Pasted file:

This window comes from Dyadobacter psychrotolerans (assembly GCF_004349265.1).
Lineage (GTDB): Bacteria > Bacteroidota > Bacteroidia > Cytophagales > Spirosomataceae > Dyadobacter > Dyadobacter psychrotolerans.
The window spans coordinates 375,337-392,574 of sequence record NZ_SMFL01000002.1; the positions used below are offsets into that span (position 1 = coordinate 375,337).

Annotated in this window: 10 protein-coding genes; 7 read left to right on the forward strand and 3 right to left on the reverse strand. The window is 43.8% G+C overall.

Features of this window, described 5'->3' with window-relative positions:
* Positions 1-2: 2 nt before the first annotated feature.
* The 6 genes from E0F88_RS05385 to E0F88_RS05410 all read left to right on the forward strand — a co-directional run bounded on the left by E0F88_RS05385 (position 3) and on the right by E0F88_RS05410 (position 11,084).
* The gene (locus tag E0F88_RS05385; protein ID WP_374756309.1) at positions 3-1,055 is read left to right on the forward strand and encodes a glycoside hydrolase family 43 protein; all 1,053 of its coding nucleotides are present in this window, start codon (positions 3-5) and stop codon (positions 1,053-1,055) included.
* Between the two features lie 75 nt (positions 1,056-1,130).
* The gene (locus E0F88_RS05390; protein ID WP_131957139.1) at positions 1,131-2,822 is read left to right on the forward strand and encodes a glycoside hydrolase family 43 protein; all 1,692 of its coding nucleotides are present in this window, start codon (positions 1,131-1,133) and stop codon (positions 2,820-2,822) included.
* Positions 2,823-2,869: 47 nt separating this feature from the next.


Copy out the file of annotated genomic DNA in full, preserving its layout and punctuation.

This window comes from Dyadobacter psychrotolerans (assembly GCF_004349265.1).
Lineage (GTDB): Bacteria > Bacteroidota > Bacteroidia > Cytophagales > Spirosomataceae > Dyadobacter > Dyadobacter psychrotolerans.
The window spans coordinates 375,337-392,574 of sequence record NZ_SMFL01000002.1; the positions used below are offsets into that span (position 1 = coordinate 375,337).

Annotated in this window: 10 protein-coding genes; 7 read left to right on the forward strand and 3 right to left on the reverse strand. The window is 43.8% G+C overall.

Features of this window, described 5'->3' with window-relative positions:
* Positions 1-2: 2 nt before the first annotated feature.
* The 6 genes from E0F88_RS05385 to E0F88_RS05410 all read left to right on the forward strand — a co-directional run bounded on the left by E0F88_RS05385 (position 3) and on the right by E0F88_RS05410 (position 11,084).
* The gene (locus tag E0F88_RS05385; protein ID WP_374756309.1) at positions 3-1,055 is read left to right on the forward strand and encodes a glycoside hydrolase family 43 protein; all 1,053 of its coding nucleotides are present in this window, start codon (positions 3-5) and stop codon (positions 1,053-1,055) included.
* Between the two features lie 75 nt (positions 1,056-1,130).
* The gene (locus E0F88_RS05390; protein ID WP_131957139.1) at positions 1,131-2,822 is read left to right on the forward strand and encodes a glycoside hydrolase family 43 protein; all 1,692 of its coding nucleotides are present in this window, start codon (positions 1,131-1,133) and stop codon (positions 2,820-2,822) included.
* Positions 2,823-2,869: 47 nt separating this feature from the next.